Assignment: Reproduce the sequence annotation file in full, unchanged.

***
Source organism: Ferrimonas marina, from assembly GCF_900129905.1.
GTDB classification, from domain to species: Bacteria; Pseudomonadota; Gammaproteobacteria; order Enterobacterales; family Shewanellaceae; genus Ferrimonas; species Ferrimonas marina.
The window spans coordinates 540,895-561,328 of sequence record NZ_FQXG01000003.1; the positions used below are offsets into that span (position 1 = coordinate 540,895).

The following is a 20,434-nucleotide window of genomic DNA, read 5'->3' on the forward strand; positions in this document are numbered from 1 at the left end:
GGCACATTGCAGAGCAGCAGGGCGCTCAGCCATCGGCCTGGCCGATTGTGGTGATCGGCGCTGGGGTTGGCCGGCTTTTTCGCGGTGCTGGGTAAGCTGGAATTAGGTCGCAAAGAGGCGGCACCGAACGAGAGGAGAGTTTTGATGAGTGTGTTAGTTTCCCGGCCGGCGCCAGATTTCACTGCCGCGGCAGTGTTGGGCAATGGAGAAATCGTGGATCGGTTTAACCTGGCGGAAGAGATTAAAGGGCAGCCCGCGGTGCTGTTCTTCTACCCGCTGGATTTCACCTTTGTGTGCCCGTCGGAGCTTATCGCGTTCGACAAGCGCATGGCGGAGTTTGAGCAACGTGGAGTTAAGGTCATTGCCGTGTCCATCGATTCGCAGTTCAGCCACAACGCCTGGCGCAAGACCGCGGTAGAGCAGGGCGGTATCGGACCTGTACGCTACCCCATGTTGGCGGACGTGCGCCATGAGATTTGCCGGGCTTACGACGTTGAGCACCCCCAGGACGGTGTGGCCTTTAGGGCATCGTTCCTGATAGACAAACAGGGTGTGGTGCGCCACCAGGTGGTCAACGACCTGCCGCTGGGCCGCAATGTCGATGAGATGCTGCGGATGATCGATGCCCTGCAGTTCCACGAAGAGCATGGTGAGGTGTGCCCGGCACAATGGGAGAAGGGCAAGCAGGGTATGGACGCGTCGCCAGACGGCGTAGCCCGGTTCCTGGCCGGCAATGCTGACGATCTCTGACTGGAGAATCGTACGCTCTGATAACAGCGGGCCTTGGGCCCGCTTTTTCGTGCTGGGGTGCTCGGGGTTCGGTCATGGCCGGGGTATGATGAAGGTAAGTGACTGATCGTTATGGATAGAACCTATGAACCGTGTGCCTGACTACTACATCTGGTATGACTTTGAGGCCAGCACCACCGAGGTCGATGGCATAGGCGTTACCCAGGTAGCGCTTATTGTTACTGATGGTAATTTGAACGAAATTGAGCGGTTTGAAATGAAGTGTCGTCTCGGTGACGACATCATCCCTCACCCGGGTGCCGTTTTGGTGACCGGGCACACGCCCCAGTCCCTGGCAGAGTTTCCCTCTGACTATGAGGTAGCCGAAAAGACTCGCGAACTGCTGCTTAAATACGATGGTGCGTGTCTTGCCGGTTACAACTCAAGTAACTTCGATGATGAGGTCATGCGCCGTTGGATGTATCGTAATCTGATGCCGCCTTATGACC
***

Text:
Source organism: Ferrimonas marina, from assembly GCF_900129905.1.
GTDB classification, from domain to species: Bacteria; Pseudomonadota; Gammaproteobacteria; order Enterobacterales; family Shewanellaceae; genus Ferrimonas; species Ferrimonas marina.
The window spans coordinates 540,895-561,328 of sequence record NZ_FQXG01000003.1; the positions used below are offsets into that span (position 1 = coordinate 540,895).

The following is a 20,434-nucleotide window of genomic DNA, read 5'->3' on the forward strand; positions in this document are numbered from 1 at the left end:
GGCACATTGCAGAGCAGCAGGGCGCTCAGCCATCGGCCTGGCCGATTGTGGTGATCGGCGCTGGGGTTGGCCGGCTTTTTCGCGGTGCTGGGTAAGCTGGAATTAGGTCGCAAAGAGGCGGCACCGAACGAGAGGAGAGTTTTGATGAGTGTGTTAGTTTCCCGGCCGGCGCCAGATTTCACTGCCGCGGCAGTGTTGGGCAATGGAGAAATCGTGGATCGGTTTAACCTGGCGGAAGAGATTAAAGGGCAGCCCGCGGTGCTGTTCTTCTACCCGCTGGATTTCACCTTTGTGTGCCCGTCGGAGCTTATCGCGTTCGACAAGCGCATGGCGGAGTTTGAGCAACGTGGAGTTAAGGTCATTGCCGTGTCCATCGATTCGCAGTTCAGCCACAACGCCTGGCGCAAGACCGCGGTAGAGCAGGGCGGTATCGGACCTGTACGCTACCCCATGTTGGCGGACGTGCGCCATGAGATTTGCCGGGCTTACGACGTTGAGCACCCCCAGGACGGTGTGGCCTTTAGGGCATCGTTCCTGATAGACAAACAGGGTGTGGTGCGCCACCAGGTGGTCAACGACCTGCCGCTGGGCCGCAATGTCGATGAGATGCTGCGGATGATCGATGCCCTGCAGTTCCACGAAGAGCATGGTGAGGTGTGCCCGGCACAATGGGAGAAGGGCAAGCAGGGTATGGACGCGTCGCCAGACGGCGTAGCCCGGTTCCTGGCCGGCAATGCTGACGATCTCTGACTGGAGAATCGTACGCTCTGATAACAGCGGGCCTTGGGCCCGCTTTTTCGTGCTGGGGTGCTCGGGGTTCGGTCATGGCCGGGGTATGATGAAGGTAAGTGACTGATCGTTATGGATAGAACCTATGAACCGTGTGCCTGACTACTACATCTGGTATGACTTTGAGGCCAGCACCACCGAGGTCGATGGCATAGGCGTTACCCAGGTAGCGCTTATTGTTACTGATGGTAATTTGAACGAAATTGAGCGGTTTGAAATGAAGTGTCGTCTCGGTGACGACATCATCCCTCACCCGGGTGCCGTTTTGGTGACCGGGCACACGCCCCAGTCCCTGGCAGAGTTTCCCTCTGACTATGAGGTAGCCGAAAAGACTCGCGAACTGCTGCTTAAATACGATGGTGCGTGTCTTGCCGGTTACAACTCAAGTAACTTCGATGATGAGGTCATGCGCCGTTGGATGTATCGTAATCTGATGCCGCCTTATGACC